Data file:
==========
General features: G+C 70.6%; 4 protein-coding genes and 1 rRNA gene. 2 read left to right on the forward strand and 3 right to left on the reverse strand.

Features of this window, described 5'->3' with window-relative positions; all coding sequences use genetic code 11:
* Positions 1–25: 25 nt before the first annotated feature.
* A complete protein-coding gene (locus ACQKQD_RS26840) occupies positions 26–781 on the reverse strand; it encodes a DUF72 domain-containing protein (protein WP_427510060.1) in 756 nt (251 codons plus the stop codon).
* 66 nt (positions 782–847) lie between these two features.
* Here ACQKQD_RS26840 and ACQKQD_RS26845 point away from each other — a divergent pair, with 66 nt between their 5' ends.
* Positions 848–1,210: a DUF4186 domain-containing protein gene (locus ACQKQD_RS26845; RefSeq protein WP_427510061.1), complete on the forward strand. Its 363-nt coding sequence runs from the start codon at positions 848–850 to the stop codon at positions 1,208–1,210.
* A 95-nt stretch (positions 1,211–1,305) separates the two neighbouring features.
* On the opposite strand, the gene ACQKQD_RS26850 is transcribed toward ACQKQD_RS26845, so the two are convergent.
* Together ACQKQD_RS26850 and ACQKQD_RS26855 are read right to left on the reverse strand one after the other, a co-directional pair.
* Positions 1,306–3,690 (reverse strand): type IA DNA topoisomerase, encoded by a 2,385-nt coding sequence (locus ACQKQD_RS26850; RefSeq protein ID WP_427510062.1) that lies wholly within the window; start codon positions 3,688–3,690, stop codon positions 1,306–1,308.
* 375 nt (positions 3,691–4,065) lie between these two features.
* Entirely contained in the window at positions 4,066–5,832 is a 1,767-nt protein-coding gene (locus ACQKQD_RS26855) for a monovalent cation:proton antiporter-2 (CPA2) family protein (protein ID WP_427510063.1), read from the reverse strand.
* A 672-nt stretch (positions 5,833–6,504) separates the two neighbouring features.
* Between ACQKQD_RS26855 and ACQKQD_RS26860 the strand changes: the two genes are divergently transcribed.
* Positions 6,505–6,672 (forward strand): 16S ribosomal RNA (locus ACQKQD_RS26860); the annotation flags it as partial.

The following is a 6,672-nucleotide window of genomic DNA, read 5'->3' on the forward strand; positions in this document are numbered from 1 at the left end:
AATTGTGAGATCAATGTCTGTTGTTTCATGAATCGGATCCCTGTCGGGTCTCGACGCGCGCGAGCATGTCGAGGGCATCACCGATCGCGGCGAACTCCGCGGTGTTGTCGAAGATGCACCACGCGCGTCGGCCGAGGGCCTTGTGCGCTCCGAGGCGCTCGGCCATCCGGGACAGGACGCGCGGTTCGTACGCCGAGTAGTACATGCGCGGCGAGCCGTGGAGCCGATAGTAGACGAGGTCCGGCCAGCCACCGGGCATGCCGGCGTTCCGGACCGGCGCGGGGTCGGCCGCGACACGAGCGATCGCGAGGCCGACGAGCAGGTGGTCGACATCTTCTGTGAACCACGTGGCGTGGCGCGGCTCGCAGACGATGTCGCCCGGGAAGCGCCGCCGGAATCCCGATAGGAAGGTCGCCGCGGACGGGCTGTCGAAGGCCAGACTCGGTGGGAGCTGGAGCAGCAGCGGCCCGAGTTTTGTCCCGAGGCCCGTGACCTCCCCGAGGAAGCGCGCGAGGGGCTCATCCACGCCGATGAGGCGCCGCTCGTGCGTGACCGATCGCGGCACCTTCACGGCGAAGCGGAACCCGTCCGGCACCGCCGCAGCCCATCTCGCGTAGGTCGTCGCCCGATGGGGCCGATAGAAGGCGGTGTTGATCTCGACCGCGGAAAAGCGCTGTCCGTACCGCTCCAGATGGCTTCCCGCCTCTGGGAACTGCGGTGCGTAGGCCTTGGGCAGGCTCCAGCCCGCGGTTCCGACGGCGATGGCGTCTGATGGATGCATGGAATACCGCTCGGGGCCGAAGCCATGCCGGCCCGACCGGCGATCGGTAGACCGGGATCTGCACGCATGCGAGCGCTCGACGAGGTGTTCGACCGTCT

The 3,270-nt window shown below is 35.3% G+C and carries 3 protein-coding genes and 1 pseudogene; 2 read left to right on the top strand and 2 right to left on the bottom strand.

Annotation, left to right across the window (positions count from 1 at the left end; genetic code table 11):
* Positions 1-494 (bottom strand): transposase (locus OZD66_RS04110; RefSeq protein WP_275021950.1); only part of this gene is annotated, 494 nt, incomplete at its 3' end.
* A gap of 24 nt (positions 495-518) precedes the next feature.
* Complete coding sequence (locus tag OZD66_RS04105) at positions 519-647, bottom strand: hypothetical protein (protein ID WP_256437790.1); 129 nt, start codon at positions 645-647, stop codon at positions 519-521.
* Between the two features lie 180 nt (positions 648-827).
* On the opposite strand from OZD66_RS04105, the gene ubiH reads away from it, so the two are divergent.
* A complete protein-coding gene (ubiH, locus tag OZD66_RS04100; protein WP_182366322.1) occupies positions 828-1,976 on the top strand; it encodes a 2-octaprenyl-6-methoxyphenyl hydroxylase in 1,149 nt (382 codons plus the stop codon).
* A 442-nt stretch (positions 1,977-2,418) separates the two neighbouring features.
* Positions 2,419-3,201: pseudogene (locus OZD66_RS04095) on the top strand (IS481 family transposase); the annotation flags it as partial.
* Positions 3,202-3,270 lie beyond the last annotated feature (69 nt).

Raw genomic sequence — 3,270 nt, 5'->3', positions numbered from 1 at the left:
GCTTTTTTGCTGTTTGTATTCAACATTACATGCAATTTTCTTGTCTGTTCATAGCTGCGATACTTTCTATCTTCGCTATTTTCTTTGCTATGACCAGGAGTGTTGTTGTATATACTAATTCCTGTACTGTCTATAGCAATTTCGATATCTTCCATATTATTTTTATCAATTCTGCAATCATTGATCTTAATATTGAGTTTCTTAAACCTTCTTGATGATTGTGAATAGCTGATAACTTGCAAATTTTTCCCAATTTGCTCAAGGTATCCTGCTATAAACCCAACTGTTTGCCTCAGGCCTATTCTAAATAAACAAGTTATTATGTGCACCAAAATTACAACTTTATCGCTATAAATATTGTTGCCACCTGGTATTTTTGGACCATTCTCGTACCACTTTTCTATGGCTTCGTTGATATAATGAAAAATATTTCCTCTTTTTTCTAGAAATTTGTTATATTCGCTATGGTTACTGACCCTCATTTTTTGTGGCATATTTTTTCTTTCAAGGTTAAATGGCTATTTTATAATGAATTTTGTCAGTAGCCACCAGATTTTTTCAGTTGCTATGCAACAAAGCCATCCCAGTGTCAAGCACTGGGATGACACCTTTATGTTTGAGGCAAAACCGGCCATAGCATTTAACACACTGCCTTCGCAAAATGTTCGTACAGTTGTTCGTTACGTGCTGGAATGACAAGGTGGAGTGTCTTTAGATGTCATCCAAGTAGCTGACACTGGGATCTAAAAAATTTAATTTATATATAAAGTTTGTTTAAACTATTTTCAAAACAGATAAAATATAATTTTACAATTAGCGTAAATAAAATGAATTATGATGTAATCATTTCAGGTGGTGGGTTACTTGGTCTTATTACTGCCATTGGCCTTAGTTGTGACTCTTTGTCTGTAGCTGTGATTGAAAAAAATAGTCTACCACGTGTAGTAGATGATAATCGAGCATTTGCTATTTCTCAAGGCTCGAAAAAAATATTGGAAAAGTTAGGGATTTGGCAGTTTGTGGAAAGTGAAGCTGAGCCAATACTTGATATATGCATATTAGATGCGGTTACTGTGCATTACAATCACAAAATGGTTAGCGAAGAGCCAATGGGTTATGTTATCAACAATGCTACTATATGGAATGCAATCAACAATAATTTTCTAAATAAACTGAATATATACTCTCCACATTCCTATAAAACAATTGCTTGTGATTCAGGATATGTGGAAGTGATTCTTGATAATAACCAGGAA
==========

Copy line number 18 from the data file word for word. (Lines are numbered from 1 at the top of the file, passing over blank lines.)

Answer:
AATTGTGAGATCAATGTCTGTTGTTTCATGAATCGGATCCCTGTCGGGTCTCGACGCGCGCGAGCATGTCGAGGGCATCACCGATCGCGGCGAACTCCGCGGTGTTGTCGAAGATGCACCACGCGCGTCGGCCGAGGGCCTTGTGCGCTCCGAGGCGCTCGGCCATCCGGGACAGGACGCGCGGTTCGTACGCCGAGTAGTACATGCGCGGCGAGCCGTGGAGCCGATAGTAGACGAGGTCCGGCCAGCCACCGGGCATGCCGGCGTTCCGGACCGGCGCGGGGTCGGCCGCGACACGAGCGATCGCGAGGCCGACGAGCAGGTGGTCGACATCTTCTGTGAACCACGTGGCGTGGCGCGGCTCGCAGACGATGTCGCCCGGGAAGCGCCGCCGGAATCCCGATAGGAAGGTCGCCGCGGACGGGCTGTCGAAGGCCAGACTCGGTGGGAGCTGGAGCAGCAGCGGCCCGAGTTTTGTCCCGAGGCCCGTGACCTCCCCGAGGAAGCGCGCGAGGGGCTCATCCACGCCGATGAGGCGCCGCTCGTGCGTGACCGATCGCGGCACCTTCACGGCGAAGCGGAACCCGTCCGGCACCGCCGCAGCCCATCTCGCGTAGGTCGTCGCCCGATGGGGCCGATAGAAGGCGGTGTTGATCTCGACCGCGGAAAAGCGCTGTCCGTACCGCTCCAGATGGCTTCCCGCCTCTGGGAACTGCGGTGCGTAGGCCTTGGGCAGGCTCCAGCCCGCGGTTCCGACGGCGATGGCGTCTGATGGATGCATGGAATACCGCTCGGGGCCGAAGCCATGCCGGCCCGACCGGCGATCGGTAGACCGGGATCTGCACGCATGCGAGCGCTCGACGAGGTGTTCGACCGTCT